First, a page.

Invention Nomenclature

The following nomenclature is generally utilized to describe the invention herein:

    • Home Area Network (HAN) or Home Network—A residential or commercial local area network (LAN) for communication between digital devices typically deployed in the home, usually desktop computers and accessories, such as printers and mobile computing devices.
    • Home Gateway—A home networking device, used as a gateway (router) to connect devices in the home to the Internet.
    • Subnetwork or Subnet—A logically visible subdivision of an IP network. The practice of dividing a single network into two or more networks is called subnetting and the networks created are called subnetworks or subnets.
    • Sub-Gateway—A gateway which itself is a device in the main HAN, but is a gateway to a subnet separate from the main HAN.
    • WiFi—A popular technology that allows an electronic device to exchange data wirelessly (using radio waves) over a computer network, including high-speed Internet connections.
    • WiFi Access Point or AP—A device that allows WiFi stations (clients) to connect to each other, the AP and a wired network. An AP usually connects to a router (via a wired network), and can relay data between the wireless devices (such as computers or printers) and wired devices on the network.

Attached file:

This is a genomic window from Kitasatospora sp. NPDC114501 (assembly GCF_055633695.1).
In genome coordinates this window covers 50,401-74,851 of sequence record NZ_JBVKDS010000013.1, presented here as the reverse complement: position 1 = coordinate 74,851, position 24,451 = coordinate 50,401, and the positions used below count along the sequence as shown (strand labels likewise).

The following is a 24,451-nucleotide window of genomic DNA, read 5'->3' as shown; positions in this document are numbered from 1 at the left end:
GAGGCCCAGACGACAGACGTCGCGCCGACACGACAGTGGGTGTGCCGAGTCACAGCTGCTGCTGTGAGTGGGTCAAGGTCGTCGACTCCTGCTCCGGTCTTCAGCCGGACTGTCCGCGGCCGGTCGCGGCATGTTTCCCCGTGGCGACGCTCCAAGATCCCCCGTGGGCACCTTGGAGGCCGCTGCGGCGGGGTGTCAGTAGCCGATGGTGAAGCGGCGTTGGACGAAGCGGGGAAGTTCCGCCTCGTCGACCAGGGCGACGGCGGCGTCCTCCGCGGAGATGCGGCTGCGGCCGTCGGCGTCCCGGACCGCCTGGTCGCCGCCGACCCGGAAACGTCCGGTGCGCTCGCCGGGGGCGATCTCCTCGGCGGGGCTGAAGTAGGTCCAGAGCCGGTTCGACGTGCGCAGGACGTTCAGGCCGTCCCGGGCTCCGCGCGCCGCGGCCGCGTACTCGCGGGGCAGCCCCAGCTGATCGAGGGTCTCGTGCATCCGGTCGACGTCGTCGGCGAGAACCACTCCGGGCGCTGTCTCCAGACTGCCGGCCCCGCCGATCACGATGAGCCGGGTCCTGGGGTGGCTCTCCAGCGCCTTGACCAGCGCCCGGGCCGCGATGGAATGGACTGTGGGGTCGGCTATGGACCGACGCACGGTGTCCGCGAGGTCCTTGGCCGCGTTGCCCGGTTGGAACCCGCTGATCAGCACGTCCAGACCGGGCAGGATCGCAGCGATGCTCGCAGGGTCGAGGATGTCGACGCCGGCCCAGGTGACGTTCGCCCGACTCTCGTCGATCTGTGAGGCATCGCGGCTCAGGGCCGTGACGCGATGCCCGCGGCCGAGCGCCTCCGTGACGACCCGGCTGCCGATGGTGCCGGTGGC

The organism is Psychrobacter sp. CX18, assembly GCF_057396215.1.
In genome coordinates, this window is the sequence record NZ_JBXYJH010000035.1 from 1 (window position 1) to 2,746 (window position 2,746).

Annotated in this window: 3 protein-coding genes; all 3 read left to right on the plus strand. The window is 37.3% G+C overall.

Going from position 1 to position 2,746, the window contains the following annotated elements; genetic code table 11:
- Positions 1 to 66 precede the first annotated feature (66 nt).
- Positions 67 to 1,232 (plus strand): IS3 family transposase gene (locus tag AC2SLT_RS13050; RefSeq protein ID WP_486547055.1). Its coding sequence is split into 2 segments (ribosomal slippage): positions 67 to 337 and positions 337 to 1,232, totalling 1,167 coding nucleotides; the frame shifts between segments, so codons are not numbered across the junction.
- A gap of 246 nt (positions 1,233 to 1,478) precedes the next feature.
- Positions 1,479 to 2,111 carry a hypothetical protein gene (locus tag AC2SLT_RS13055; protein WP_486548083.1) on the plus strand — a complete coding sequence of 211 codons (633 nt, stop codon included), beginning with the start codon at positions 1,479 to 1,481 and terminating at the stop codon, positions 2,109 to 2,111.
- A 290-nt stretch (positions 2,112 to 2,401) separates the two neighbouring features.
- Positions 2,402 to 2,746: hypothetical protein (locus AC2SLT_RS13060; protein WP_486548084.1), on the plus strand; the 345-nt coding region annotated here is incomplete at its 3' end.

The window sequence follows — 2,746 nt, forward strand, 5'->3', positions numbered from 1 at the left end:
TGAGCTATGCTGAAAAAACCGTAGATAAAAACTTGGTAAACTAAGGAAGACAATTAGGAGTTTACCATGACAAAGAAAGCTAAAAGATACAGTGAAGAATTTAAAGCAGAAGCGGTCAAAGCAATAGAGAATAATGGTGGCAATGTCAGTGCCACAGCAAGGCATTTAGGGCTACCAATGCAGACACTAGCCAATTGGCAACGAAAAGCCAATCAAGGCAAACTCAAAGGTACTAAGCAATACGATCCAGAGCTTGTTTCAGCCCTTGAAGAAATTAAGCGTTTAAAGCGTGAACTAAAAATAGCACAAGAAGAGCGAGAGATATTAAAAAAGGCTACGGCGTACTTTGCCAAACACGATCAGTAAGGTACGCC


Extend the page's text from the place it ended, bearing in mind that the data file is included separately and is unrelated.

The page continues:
• WiFi Station or STA—A device that has the capability to use the 802.11 protocol. For example, a station may be a laptop, a desktop PC, PDA, Wi-Fi phone. A STA may be fixed, mobile or portable. The terms station, wireless client, and node are often used interchangeably, and no strict distinction exists between these terms.
    • ZIGBEE®—A specification for a suite of high level communication protocols using small, low-power digital radios based on an IEEE 802 standard for personal area networks.
    • Home Automation—Automation of the home, housework or household activity. Home automation may include centralized control of lighting, HVAC (heating, ventilation and air conditioning), appliances, and other systems, to provide improved convenience, comfort, energy efficiency, and security.